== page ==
Work on the £320,000 project which has been developed by British
Waterways Scotland and The Waterways Trust Scotland with main
funding contribution from Avondale Environmental through the
Landfill Communities Fund and additional support from The Veolia
Environmental Trust, will start in October. It is anticipated that
the official opening will take place in April 2011.
The 30 metre long mini canal, which will be situated adjacent to
the basin at The Falkirk Wheel, will take a playful and educational
look at how communities around the world source and move water.
Pertinently, this focus on educating the young about the
importance and potential of water comes at a time when Scotland is
leading the world in water renewables and new experts will be
increasingly in demand to sustain this momentum over coming
Linking into the Curriculum for Excellence, the new mini canal
will be evocative of the Union and Forth & Clyde Canals and
include a micro version of The Falkirk Wheel which links the two
canals which, together, extend from east to west coasts, Edinburgh
As well as the mini Falkirk Wheel, an Archimedes Screw will
demonstrate the principles of hydraulics, fluid statics or
water movement and displacement which were discovered by the third
century Greek physicist, mathematician, engineer and inventor.
Visitors will be able to launch a boat on the mini Falkirk
Wheel, which, by using water displacement, only requires the
electricity equivalent to heat eight kettles to make the half
rotation necessary to transfer boats from one canal to another.
With glass fronted canal locks, the new mini waterway will show
visitors how mechanical pumps and valves work in moving water
around and show how Newton's Laws of Motion applies.
The new hands on equipment will also include a pedal bike which
sucks up water for irrigation. This was designed by mechanical
engineering students at the University of Strathclyde as part of a
project to create water collection technology to aid communities in
An outdoor classroom space will sit adjacent to the mini canal.
This natural learning area will complement the network of pathways
which extend around The Falkirk Wheel and up to the Antonine Wall,
which itself is part of the Frontiers of the Roman Empire World
The new mini canal and outdoor classroom was designed by Mike
Hyatt Landscape Architects.
Karen Moore, Development Director Scotland of The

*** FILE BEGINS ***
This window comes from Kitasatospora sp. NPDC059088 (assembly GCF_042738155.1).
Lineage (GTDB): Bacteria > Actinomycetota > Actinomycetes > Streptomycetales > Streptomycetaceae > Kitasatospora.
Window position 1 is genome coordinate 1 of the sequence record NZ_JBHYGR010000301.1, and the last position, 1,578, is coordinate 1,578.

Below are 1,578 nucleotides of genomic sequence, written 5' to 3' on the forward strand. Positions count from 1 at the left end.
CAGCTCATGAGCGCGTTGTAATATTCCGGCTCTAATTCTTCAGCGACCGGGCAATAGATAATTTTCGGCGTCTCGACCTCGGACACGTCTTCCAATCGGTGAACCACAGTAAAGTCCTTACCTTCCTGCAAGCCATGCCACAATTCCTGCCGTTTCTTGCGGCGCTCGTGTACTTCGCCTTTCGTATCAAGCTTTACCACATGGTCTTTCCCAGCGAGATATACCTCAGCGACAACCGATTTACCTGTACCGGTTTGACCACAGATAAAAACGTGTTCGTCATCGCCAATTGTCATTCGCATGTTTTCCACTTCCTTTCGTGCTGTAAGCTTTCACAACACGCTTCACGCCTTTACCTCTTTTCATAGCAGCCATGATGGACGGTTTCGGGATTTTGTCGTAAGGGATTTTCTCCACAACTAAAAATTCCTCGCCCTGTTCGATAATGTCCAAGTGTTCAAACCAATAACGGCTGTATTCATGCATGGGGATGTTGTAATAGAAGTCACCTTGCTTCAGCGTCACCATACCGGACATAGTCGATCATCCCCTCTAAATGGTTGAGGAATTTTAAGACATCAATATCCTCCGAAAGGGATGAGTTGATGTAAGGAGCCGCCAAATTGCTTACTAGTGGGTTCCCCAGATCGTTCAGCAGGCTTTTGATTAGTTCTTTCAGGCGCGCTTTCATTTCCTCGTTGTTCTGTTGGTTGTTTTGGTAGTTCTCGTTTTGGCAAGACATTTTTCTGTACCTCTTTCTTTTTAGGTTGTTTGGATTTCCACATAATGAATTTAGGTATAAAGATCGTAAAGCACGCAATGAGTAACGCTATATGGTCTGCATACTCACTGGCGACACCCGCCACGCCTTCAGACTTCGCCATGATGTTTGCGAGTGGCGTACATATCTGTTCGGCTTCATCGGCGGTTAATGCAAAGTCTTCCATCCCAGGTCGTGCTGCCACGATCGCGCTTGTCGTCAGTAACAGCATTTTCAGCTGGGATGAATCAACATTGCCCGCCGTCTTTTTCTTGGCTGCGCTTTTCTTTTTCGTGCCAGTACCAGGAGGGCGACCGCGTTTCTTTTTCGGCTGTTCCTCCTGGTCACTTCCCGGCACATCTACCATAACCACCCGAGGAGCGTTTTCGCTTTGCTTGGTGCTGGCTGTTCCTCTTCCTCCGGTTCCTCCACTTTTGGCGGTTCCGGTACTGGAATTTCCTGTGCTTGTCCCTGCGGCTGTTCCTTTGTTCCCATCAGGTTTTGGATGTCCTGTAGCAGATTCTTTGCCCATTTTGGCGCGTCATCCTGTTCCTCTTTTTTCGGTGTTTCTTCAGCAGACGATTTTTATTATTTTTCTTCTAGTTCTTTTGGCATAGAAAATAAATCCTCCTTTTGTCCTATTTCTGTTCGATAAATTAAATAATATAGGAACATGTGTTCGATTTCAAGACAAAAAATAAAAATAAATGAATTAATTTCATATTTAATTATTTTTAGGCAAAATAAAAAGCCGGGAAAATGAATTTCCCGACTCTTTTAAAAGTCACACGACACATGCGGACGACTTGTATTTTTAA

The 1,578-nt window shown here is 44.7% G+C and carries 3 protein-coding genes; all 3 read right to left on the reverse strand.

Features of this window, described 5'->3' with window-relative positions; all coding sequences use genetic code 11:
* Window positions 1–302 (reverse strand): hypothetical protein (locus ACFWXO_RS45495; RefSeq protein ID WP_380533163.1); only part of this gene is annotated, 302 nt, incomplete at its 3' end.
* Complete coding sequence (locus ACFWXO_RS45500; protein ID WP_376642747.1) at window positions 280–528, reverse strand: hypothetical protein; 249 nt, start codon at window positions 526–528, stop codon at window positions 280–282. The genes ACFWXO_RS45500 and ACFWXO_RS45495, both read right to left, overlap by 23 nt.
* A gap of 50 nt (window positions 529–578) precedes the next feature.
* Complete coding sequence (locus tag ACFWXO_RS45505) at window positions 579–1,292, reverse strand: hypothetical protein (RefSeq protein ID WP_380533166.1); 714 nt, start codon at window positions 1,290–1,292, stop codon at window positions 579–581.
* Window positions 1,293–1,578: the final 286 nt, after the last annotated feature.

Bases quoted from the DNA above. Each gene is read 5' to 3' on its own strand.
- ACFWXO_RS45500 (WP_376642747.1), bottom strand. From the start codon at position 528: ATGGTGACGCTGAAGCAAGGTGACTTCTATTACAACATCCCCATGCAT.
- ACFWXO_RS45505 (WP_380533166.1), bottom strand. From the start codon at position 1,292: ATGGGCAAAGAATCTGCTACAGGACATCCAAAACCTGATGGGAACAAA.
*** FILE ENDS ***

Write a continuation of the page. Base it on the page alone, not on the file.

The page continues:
Waterways Trust Scotland, says:
"The new mini canal will give children and adults alike a really
vibrant, hands on connection with The Falkirk Wheel and the
Scottish canals. Children will be able to roll their sleeves up,
launch a boat and have some fun whilst getting a solid scientific
understanding of how we move water. We also plan, if funding
allows, to include a sand area where children can then go on to dig
and create their own canal or water channel.
"As well as introducing children to the science behind water
movement, the new mini canal will give western children an insight
into water collection in third world countries. There, children
tend to be the main water gatherers and water is a scarce and
highly valued resource. The mini canal, we hope, will show children
here that, for many, getting vital water every day is not as easy
as turning on a tap."
Alasdair Smart, Manager at The Falkirk Wheel,
"The new mini canal will be a tremendous complement to our
educational offer as well as extend and enhance the visitor
experience for the half a million visitors we welcome to The
Falkirk Wheel each year.
"The educational aspect is of particular importance to us. In
February this year, we launched our new educational toolkit for
Primary 3 -7 schoolchildren and the Mini Canal and Outdoor
Classroom will further cement our commitment to making The Falkirk
Wheel a great asset for teachers and schoolchildren across the
central belt. The three elements together will create a well
rounded indoor/outdoor educational experience which will deliver a
fun day out, fire the imagination and give an interesting and hands
on introduction to the science behind water movement on the
Scottish canals and at The Falkirk Wheel."
This August, The Falkirk Wheel saw a record number of visitors
registered in a single month since the internationally renowned
attraction opened in 2002.
Some two million people visit the Scottish canals annually,
making a total of 24.4 million trips.
During 2009, visitors to the Union Canal, which terminates at
The Falkirk Wheel, almost hit the million mark.
Issued by Joanna Harrison, Communications Manager,
British Waterways Scotland
Telephone: 0141 354 7567 / Mobile: 07824 499180
Notes to Editors:
The Veolia Environmental Trust
The Veolia Environmental Trust has been supporting community and
environmental projects for over 12 years. Under the Landfill
Communities Fund, landfill site operators can donate a percentage,
currently 5.5% of their landfill tax payment to these
Since the Trust was established in 1997, Veolia Environmental
Services (UK) plc has supported it by contributions of £42 million
to 1080 projects.
The Trust has helped fund a diverse range of projects, including
the repair of woodland footpaths, the renovation of community
halls and the installation of playgrounds and play areas.
For more information, or to find out how to apply for funding,
visit the Trust's website www.veoliatrust.org